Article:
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Spatial targeted vector control in the highlands of Burundi and its impact on malaria transmission.

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dc.contributor Department of Parasitology, Prince Leopold Institute of Tropical Medicine, Nationalestraat 155, B-2000 Antwerp, Belgium. nprotopopoff@itg.be
dc.creator Protopopoff, N
dc.creator Van Bortel, W
dc.creator Marcotty, T
dc.creator Van Herp, M
dc.creator Maes, P
dc.creator Baza, D
dc.creator D'Alessandro, U
dc.creator Coosemans, M
dc.date 2007
dc.date.accessioned 2017-01-31T07:10:26Z
dc.date.available 2017-01-31T07:10:26Z
dc.identifier Spatial targeted vector control in the highlands of Burundi and its impact on malaria transmission. 2007, 6:158 Malar. J.
dc.identifier 1475-2875
dc.identifier 18053166
dc.identifier 10.1186/1475-2875-6-158
dc.identifier http://hdl.handle.net/10144/21255
dc.identifier http://fieldresearch.msf.org/msf/handle/10144/21255
dc.identifier Malaria Journal
dc.identifier.uri http://dspace.mediu.edu.my:8181/xmlui/handle/10144/21255
dc.description BACKGROUND: Prevention of malaria epidemics is a priority for African countries. The 2000 malaria epidemic in Burundi prompted the government to implement measures for preventing future outbreaks. Case management with artemisinin-based combination therapy and malaria surveillance were nationally improved. A vector control programme was initiated in one of the most affected highland provinces. The focal distribution of malaria vectors in the highlands was the starting point for designing a targeted vector control strategy. The objective of this study was to present the results of this strategy on malaria transmission in an African highland region. METHODS: In Karuzi, in 2002-2005, vector control activities combining indoor residual spraying and long-lasting insecticidal nets were implemented. The interventions were done before the expected malaria transmission period and targeted the valleys between hills, with the expectation that this would also protect the populations living at higher altitudes. The impact on the Anopheles population and on malaria transmission was determined by nine cross-sectional surveys carried out at regular intervals throughout the study period. RESULTS: Anopheles gambiae s.l. and Anopheles funestus represented 95% of the collected anopheline species. In the valleys, where the vector control activities were implemented, Anopheles density was reduced by 82% (95% CI: 69-90). Similarly, transmission was decreased by 90% (95% CI: 63%-97%, p = 0.001). In the sprayed valleys, Anopheles density was further reduced by 79.5% (95% CI: 51.7-91.3, p < 0.001) in the houses with nets as compared to houses without them. No significant impact on vector density and malaria transmission was observed in the hill tops. However, the intervention focused on the high risk areas near the valley floor, where 93% of the vectors are found and 90% of the transmission occurs. CONCLUSION: Spatial targeted vector control effectively reduced Anopheles density and transmission in this highland district. Bed nets have an additional effect on Anopheles density though this did not translate in an additional impact on transmission. Though no impact was observed in the hilltops, the programme successfully covered the areas most at risk. Such a targeted strategy could prevent the emergence and spread of an epidemic from these high risk foci.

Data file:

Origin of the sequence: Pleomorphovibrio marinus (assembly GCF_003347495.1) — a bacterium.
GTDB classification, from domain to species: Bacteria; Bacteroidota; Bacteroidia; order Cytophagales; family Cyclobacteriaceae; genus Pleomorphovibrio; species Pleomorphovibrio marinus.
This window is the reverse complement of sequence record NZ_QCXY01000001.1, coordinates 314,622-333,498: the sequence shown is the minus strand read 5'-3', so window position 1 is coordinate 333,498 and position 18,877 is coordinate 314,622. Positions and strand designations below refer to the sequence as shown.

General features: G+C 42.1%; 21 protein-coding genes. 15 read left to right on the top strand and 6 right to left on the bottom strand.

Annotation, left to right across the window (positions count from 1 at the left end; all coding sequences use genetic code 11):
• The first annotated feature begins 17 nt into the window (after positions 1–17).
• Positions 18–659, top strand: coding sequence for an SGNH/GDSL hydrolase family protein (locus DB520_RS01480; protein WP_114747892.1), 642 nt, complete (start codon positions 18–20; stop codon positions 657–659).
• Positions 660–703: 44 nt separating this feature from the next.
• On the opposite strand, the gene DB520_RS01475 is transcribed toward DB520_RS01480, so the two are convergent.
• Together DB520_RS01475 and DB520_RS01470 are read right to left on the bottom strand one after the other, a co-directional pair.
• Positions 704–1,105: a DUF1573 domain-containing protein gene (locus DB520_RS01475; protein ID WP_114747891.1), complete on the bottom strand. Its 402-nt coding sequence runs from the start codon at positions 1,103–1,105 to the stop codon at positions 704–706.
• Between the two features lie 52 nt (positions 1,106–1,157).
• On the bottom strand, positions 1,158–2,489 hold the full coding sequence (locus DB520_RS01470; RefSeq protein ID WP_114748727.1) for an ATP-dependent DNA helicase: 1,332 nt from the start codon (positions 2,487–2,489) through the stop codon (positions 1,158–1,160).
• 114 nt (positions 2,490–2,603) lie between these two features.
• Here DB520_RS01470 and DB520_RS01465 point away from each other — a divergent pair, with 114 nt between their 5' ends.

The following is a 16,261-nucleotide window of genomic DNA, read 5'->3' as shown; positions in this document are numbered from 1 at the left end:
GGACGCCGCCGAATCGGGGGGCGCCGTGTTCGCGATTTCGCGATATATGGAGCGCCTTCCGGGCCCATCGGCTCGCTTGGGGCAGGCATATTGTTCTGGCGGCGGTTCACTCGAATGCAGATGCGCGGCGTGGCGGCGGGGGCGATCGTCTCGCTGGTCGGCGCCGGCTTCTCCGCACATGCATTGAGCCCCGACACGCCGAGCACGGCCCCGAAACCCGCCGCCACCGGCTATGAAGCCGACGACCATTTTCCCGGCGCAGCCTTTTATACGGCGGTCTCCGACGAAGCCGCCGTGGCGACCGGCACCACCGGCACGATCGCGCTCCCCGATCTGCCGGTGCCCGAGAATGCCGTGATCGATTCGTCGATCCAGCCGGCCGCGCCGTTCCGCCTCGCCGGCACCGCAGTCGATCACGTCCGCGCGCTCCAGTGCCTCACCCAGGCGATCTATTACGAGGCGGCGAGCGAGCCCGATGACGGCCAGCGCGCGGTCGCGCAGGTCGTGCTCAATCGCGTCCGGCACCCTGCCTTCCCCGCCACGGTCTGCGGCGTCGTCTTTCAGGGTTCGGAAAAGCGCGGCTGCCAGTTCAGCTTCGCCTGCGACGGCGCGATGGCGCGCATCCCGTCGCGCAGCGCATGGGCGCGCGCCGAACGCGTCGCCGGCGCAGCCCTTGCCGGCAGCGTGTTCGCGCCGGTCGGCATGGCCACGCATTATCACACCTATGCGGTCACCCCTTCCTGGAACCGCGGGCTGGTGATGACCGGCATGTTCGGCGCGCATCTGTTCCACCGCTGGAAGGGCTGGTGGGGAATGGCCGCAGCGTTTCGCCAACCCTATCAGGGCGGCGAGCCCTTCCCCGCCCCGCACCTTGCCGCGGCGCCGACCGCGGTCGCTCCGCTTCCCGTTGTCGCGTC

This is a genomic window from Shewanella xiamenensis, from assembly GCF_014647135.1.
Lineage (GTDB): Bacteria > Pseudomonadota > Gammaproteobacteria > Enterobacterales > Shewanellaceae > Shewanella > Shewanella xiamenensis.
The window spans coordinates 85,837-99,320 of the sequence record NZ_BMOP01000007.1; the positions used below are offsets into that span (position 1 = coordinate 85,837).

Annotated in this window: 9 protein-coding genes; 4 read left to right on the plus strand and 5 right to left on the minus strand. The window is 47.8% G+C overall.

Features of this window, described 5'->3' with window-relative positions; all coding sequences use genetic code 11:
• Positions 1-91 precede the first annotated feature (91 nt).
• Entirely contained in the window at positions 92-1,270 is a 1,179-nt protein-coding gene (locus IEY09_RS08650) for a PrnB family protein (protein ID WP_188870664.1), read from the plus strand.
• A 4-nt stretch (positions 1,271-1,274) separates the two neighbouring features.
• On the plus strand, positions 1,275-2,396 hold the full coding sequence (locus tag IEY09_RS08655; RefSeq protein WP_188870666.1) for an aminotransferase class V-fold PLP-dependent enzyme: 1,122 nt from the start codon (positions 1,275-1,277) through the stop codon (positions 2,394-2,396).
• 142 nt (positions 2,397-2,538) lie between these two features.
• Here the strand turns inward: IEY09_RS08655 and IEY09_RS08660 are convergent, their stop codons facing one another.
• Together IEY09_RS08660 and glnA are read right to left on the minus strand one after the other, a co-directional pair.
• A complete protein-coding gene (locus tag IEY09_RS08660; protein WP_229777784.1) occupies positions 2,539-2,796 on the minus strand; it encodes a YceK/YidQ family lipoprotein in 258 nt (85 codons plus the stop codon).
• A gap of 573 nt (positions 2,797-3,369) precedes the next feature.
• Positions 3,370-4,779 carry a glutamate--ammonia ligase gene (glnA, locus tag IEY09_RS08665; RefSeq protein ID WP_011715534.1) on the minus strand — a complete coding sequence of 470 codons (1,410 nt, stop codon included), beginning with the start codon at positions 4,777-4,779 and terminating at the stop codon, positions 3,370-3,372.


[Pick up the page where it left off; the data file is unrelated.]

dc.language en
dc.publisher BMC
dc.rights Published by BioMed Central, [url]http://www.malariajournal.com/[/url] Archived on this site by Open Access permission
dc.title Spatial targeted vector control in the highlands of Burundi and its impact on malaria transmission.

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